Calculate the speed of Father Christmas
Explain assumptions made in calculations
Evaluate situations and suggest solutions
Starter: Ask students to produce a list of what they think could be physics to do with Christmas.
Main: Circus activity where groups of students spend 5 minutes at each station to complete a challenge using their physics understanding from the previous term.
Plenary: Students complete an extended piece of writing about the physics of Christmas.
Let me know if you try any of this, I’m going to give this a go and post my review of my lessons.
Just over a month ago I was asked if I’d like to be involved in National Astronomy week (2014) by putting together some lesson plans. As this coincided nicely with a visit from OFSTED I managed to put a few ideas together for their website. I’ve included them below, they are still rather drafty and will need bulking out for any class but the overall ideas and structure are there (bit like the Edexcel SoW). I’ve trialed a couple of these activities and have made resources that I’ll upload when I get a moment…. but now back to the EM waves lesson I’m planning for tomorrow.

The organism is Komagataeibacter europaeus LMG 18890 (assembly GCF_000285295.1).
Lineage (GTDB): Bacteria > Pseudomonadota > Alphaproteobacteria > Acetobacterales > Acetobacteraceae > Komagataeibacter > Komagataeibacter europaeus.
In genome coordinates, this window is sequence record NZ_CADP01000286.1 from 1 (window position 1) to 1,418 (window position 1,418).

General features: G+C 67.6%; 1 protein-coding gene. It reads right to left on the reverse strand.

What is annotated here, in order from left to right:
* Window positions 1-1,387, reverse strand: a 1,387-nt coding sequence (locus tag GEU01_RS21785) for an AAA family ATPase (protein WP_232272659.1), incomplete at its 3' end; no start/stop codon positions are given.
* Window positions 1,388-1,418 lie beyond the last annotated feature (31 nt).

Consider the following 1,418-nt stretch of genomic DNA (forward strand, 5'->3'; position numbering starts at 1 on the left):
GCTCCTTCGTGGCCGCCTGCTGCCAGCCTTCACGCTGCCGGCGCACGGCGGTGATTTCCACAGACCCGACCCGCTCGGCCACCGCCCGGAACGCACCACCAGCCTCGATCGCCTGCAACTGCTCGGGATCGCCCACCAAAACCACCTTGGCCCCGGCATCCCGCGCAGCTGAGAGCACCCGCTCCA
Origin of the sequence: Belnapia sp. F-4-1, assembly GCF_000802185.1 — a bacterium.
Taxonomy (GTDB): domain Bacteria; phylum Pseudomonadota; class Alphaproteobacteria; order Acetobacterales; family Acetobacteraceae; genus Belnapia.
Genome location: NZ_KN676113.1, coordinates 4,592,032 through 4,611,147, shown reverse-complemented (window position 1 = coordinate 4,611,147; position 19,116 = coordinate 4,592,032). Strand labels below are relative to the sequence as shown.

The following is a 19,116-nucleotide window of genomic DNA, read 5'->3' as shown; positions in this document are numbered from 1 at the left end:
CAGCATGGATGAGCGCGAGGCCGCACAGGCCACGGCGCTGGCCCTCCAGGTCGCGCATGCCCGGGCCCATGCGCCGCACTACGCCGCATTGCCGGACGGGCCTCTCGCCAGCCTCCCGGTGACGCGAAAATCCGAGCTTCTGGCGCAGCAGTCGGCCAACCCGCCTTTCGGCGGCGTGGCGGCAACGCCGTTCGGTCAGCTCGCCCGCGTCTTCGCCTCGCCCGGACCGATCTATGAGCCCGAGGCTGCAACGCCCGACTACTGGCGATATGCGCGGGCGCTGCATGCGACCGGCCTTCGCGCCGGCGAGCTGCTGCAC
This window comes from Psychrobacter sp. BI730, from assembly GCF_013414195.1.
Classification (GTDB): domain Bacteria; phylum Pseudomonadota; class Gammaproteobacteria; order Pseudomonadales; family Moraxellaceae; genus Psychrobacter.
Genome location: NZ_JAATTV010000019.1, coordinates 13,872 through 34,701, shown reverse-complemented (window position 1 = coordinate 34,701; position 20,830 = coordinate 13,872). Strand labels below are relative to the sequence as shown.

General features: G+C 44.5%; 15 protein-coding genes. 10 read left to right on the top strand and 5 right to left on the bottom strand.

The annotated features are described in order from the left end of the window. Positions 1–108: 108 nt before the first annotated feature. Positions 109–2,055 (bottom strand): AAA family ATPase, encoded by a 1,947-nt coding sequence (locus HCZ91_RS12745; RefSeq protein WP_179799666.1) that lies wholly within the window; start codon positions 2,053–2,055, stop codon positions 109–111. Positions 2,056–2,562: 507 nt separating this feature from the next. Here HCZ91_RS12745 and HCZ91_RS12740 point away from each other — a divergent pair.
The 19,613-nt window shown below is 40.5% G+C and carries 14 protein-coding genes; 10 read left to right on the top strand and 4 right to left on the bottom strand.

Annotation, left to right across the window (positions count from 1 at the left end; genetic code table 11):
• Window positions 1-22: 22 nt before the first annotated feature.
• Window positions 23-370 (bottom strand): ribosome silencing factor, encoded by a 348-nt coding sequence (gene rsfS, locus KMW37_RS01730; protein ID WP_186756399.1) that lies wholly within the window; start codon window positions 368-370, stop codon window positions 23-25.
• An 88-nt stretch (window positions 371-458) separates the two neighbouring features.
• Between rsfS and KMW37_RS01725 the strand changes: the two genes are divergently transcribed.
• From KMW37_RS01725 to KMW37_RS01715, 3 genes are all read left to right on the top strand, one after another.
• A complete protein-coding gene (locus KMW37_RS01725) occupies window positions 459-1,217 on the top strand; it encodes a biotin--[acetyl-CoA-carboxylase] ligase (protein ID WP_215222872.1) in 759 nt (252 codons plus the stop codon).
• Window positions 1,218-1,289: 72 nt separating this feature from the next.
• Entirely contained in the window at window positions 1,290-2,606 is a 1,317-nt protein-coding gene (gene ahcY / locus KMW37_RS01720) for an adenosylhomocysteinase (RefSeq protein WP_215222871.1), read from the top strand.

Title: How did Galileo observe Jupiter?
Big Picture: How do we know the Sun is at the centre of the Solar System?
Lesson Overview: Students complete a practical investigation to build a simple refracting telescope like that of Galileo.
Describe how observations provide evidence
Explain how light travels through concave and convex lenses
Design and build a telescope
Outline of activities:
Task 1: Explore Galileo’s observations